OK, when we last met, the priest had just finished delivering a really lovely homily (that I’m glad to have recorded, because I didn’t remember that most of it had taken place). When he finished, he invited McGlovin and me, and the wedding party, up to the altar. He asked if I was ready, and you can see on the video that my eyes got really wide and I froze for a second—it’s good to know that I’m incredibly awkward, even on such a happy day in my life.
“My dear friends, you have come together in this cathedral so that the Lord may seal and strengthen your love in the presence of the Church’s minister, and this community of family and friends. Christ abundantly blesses this love. He has already consecrated you in baptism and now he enriches and strengthens you by this special sacrament, so that you may assume the duties of marriage in mutual and lasting fidelity. And so in the presence of the Church, I ask you to state your intentions.”
“McGlovin and Miss Gloves, have you come here freely and without reservation to give yourselves to each other in marriage?
“Will you love and honor each other as husband and wife for the rest of your lives?
“Will you accept children, lovingly, from God and bring them up according to Christ and his church?
“Since it is your intention to enter into marriage, join your hands and declare your consent before God and his church.”
(Now, I’d like to interject. To be married in the Catholic church, you must accept and use the traditional marriage vows. That’s fine with me—I love that so many of our loved ones have spoken the same words before us. Hell, my grandparents took those vows almost 60 years ago, and they’re still going strong! What I object to, though, is being fed them, small bits at a time, by the priest, and just blindly repeating without having any idea of what you’re even saying. To that end, I insisted that McGlovin and I memorize them and recite them to one another, without needing the priest to lead us through them. I’m so glad we did that! It really gave us the opportunity to reflect on what we were promising to one another. It also meant, though, that I had to pause several times in the middle to collect myself, because I turned into a hot sobbing mess.)
He went first:
“I, McGlovin, take you, Miss Gloves, to be my wife. I promise to be true to you, in good times and in bad, in sickness and in health. I will love you and honor you, all the days of my life.”
And then”¦and then I had to pause to organize myself, long enough for the priest and McGlovin to laugh at me, and then start to whisper my lines to me because he thought I forgot them.
“You have declared your consent before the church. May the Lord in his goodness strengthen your love and fill you both with his blessings. What God has joined we must not divide, Amen.”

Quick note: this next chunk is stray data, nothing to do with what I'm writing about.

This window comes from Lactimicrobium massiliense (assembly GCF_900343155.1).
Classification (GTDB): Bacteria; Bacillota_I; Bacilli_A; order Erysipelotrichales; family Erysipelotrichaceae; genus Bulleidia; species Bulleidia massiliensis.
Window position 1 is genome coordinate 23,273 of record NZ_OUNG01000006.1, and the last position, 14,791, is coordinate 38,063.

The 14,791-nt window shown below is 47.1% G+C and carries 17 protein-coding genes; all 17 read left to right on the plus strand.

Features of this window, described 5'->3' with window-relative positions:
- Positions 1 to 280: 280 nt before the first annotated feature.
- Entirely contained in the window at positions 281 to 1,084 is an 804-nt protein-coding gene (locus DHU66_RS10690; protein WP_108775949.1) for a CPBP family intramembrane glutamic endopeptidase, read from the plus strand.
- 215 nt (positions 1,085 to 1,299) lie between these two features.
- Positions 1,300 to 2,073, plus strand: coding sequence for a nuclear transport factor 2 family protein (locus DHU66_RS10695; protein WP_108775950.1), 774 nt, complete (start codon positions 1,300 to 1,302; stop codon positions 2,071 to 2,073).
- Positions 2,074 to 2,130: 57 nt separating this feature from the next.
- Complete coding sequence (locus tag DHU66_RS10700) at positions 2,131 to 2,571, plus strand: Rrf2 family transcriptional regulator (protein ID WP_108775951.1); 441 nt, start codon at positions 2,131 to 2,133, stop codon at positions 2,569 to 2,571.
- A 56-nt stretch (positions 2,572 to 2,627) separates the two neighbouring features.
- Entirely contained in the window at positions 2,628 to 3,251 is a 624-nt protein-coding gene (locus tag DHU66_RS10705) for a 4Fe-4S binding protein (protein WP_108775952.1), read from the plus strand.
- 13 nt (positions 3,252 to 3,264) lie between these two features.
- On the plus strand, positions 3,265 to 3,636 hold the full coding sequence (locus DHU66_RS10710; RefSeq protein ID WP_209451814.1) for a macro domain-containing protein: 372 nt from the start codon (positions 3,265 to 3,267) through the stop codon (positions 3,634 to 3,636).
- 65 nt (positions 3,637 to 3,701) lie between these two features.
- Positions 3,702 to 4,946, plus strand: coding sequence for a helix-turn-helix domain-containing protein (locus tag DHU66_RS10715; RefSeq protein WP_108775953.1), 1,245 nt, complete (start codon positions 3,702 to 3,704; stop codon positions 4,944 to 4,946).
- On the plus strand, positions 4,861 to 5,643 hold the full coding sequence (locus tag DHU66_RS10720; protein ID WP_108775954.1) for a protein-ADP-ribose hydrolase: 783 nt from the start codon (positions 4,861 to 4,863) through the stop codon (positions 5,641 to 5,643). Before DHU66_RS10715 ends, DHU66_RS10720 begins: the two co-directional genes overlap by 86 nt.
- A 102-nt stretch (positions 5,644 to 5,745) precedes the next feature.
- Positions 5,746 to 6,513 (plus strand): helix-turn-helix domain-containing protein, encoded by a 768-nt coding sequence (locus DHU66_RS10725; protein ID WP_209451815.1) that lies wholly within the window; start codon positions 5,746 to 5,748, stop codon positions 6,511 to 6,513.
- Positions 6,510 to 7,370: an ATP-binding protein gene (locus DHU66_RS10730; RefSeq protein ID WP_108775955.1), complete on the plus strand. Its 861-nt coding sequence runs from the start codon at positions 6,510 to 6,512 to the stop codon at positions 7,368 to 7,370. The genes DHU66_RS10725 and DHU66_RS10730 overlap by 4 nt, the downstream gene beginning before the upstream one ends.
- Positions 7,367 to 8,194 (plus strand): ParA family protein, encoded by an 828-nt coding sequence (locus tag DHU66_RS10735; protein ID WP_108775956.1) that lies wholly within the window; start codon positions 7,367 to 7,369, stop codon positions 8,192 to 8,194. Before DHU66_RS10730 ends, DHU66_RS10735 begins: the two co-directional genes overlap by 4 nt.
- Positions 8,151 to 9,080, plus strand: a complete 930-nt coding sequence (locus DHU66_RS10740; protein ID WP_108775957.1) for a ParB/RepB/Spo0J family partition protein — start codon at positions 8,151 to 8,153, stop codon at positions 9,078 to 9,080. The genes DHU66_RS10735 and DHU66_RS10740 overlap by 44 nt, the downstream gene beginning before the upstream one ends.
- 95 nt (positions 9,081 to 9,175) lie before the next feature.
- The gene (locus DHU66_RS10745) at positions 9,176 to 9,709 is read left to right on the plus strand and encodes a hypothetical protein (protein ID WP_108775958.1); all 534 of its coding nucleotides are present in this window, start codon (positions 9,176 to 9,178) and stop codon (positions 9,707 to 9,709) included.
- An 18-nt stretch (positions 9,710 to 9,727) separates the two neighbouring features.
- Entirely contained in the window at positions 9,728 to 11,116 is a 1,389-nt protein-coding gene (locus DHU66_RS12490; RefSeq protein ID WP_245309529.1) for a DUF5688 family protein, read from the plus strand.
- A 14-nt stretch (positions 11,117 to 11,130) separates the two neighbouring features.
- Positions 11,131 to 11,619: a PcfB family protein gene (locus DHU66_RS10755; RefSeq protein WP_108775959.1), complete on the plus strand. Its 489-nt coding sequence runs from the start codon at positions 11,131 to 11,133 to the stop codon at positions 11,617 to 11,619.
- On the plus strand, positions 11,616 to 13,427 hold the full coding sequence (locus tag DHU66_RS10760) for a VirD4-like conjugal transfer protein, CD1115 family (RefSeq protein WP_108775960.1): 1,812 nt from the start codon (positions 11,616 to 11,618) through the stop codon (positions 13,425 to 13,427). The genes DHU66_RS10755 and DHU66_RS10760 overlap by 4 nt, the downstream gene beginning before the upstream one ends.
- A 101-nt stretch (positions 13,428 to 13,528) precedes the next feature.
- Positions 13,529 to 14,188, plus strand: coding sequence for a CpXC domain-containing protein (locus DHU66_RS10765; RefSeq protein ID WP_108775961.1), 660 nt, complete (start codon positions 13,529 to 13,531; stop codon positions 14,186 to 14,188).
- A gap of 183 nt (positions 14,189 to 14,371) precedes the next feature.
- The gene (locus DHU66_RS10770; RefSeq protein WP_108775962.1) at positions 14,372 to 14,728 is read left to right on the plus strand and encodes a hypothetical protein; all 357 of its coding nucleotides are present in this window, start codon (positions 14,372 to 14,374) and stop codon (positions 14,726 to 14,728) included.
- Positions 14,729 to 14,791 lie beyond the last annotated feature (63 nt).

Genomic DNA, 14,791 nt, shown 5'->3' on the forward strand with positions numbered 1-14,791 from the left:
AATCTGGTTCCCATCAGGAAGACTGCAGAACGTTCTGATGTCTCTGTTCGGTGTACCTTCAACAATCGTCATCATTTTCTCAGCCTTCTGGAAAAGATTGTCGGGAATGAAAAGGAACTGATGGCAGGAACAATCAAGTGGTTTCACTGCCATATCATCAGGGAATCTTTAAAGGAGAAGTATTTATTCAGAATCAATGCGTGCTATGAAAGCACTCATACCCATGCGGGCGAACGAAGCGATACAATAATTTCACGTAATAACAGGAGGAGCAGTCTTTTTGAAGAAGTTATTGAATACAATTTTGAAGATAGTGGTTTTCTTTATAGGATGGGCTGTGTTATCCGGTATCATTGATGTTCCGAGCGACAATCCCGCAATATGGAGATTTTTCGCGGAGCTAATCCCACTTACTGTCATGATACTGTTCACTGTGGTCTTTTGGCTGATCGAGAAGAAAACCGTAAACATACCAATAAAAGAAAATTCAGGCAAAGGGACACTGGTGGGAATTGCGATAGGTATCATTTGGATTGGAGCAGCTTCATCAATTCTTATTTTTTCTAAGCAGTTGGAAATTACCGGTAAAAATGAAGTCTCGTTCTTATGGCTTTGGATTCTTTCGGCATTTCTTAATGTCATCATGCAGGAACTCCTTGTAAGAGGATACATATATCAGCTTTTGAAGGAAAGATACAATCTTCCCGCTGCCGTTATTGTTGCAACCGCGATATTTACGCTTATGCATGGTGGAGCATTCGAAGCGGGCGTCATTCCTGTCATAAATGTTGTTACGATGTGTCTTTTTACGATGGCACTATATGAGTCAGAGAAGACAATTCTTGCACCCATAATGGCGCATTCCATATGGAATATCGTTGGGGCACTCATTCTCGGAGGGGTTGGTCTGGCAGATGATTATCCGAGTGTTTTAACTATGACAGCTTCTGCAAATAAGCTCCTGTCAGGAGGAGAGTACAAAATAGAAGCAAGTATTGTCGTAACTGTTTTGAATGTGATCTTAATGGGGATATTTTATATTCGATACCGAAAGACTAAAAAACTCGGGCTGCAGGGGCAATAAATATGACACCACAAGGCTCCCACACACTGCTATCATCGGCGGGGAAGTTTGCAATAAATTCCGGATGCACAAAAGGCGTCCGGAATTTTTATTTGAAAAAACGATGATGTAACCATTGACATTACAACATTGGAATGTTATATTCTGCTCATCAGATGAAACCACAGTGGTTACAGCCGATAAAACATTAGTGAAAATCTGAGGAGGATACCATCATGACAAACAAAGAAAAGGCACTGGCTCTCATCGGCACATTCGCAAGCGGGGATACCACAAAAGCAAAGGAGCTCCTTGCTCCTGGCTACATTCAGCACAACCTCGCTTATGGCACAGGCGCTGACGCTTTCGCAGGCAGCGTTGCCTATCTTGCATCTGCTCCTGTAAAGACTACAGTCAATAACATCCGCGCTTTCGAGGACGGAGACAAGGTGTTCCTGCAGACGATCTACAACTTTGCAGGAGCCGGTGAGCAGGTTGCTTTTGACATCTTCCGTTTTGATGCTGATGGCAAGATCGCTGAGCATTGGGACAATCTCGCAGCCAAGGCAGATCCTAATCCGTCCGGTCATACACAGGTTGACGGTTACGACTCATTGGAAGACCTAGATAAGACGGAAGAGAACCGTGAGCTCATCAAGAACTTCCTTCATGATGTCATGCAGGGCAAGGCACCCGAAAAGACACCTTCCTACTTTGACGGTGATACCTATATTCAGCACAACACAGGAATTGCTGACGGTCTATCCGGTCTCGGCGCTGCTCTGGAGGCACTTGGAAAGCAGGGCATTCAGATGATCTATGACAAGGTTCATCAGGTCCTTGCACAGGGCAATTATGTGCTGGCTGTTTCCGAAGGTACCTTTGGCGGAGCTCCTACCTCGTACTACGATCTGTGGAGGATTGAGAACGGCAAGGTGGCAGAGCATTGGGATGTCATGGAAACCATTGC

Immediately after we said our vows, the priest invited Colin to step up with the rings.
“May the Lord bless these rings with you give to each other as a sign of your love and fidelity, Amen.”
McGlovin was up first:
“Miss Gloves, take this ring as a sign of my love and fidelity in the name of the Father, and of the Son, and of the Holy Spirit.”
Then my turn:
“McGlovin, take this ring as a sign of my love and fidelity in the name of the Father, and of the Son, and of the Holy Spirit.”
“God has given us these promises in the words of sacred scripture, Erin and Evan have given their promises to each other in their marriage. This time of promise is also a time of prayer—to each prayer petition, respond ”˜Lord, hear our prayer.’”
Now, our intercessory prayers were pretty standard—one of my best friends, Kerry, read them, the priest chose them, and I didn’t particularly object to anything. There were a few interesting ones—when we prayed for the sick, lonely, and depressed, you can see McGlovin looking at me like he had no idea what was going on, and I just raised my eyebrows and shrugged. (Normal behavior, but on the altar in front of everyone??? Good heavens, Miss Gloves”¦get it together.) When we prayed for our deceased grandparents, my eyes leaked so many tears and Mr. G had to lean in a wipe them away, and when Kerry read the prayer of McGlovin’s and my eternal happiness, she looked directly into my eyes as she was reading it, and I laughed and cried at the same time”¦it was touching.
OK, Catholic ceremonies are long, I know”¦and my posts about them are just as long! There will be one more ceremony post, so stay tuned!
Also, I’ve just shared with you two of my most (unexpectedly) memorable ceremony moments—when McGlovin started reciting my part of the vows, because he thought I forgot them, and when Ker made me cry by praying directly at me. So, what was your most unexpectedly memorable moment in your wedding—good or bad?
- Columbus, Ohio
- Executive Assistant
- Wedding Date:
- January 2013
- Cathedral ceremony, reception in a converted hardware warehouse